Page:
Effects of simulated natural variability on Arctic temperature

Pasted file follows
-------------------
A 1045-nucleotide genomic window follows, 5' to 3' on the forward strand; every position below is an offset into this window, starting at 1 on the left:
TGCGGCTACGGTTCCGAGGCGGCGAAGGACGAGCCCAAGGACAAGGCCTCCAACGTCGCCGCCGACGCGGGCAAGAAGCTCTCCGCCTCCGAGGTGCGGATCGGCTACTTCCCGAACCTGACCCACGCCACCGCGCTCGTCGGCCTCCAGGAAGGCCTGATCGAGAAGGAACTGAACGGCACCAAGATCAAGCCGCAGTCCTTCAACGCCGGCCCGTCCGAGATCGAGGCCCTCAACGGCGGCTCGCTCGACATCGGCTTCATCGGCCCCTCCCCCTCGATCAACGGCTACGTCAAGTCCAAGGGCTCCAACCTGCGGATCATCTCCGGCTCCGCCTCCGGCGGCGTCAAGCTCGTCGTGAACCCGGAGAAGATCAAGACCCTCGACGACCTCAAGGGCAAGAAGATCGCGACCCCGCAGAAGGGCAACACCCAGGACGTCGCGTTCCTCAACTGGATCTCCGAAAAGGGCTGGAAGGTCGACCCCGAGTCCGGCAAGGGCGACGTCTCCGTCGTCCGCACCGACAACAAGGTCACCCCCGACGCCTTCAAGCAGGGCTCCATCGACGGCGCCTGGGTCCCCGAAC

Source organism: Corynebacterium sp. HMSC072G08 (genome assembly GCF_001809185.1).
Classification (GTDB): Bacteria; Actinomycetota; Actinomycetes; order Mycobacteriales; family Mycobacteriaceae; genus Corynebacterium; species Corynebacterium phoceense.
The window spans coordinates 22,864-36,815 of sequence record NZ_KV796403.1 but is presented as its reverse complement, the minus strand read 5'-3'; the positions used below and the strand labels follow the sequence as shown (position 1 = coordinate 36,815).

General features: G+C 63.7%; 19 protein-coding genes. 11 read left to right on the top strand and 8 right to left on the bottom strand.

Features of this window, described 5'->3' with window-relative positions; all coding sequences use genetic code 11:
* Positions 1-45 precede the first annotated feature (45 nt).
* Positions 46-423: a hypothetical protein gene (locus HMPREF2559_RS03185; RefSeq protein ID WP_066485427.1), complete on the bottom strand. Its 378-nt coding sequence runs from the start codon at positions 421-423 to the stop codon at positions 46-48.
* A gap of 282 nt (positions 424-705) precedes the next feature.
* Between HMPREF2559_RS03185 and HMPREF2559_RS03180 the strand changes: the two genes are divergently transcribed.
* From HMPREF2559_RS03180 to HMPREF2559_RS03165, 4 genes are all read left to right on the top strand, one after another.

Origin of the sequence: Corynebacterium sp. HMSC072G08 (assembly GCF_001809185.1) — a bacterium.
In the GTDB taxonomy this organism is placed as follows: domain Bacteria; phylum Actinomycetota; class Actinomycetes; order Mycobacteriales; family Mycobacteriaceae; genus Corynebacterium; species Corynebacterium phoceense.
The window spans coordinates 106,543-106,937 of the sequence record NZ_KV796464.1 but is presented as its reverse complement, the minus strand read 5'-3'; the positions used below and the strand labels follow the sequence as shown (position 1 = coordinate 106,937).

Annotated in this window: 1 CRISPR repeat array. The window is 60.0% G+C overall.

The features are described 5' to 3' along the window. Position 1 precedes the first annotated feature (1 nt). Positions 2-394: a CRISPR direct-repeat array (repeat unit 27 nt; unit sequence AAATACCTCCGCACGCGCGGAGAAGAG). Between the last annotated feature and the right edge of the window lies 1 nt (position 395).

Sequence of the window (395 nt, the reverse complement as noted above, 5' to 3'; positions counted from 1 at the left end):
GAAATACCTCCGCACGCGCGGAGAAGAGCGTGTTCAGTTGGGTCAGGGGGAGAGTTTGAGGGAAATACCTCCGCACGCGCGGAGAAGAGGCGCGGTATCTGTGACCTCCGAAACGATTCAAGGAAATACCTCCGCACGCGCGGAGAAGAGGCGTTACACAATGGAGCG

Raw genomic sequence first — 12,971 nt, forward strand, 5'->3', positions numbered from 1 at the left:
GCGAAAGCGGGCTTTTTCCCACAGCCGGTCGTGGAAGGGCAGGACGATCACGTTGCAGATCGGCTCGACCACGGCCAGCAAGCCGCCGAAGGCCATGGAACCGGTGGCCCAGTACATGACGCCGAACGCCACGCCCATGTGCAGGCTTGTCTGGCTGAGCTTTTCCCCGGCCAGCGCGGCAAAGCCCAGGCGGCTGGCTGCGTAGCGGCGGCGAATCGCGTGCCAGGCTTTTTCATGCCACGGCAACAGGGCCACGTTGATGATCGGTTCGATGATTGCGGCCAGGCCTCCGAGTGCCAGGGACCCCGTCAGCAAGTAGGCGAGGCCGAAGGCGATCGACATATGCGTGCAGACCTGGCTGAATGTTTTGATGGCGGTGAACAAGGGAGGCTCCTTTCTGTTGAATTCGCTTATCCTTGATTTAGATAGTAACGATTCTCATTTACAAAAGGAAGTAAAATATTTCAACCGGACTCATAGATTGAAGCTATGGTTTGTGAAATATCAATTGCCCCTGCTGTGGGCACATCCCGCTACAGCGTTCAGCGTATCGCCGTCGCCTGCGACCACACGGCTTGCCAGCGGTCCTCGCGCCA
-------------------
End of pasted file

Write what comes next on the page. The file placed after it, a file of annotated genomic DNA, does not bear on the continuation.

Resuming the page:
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A five-member ensemble with a coupled atmospheresea ice-ocean model is used to examine the effects of natural variability on climate projections for the Arctic. The individual ensemble members are initialized from a 300 years control experiment, each starting from different strengths and phases of the Atlantic Meridional Overturning Circulation. The ensemble members are integrated for 80 years with a 1% per year increase in the atmospheric concentration of CO2. The main findings are that on decadal time scales, multi-model spread of estimated temperature changes in the Arctic may potentially be attributed to internal variability of the climate system. During weak CO2 forcing the internal variability may mask the strength of the anthropogenic signals for several decades. The implications of the findings are that attribution of any Arctic climate change trends calculated over a few decades is difficult.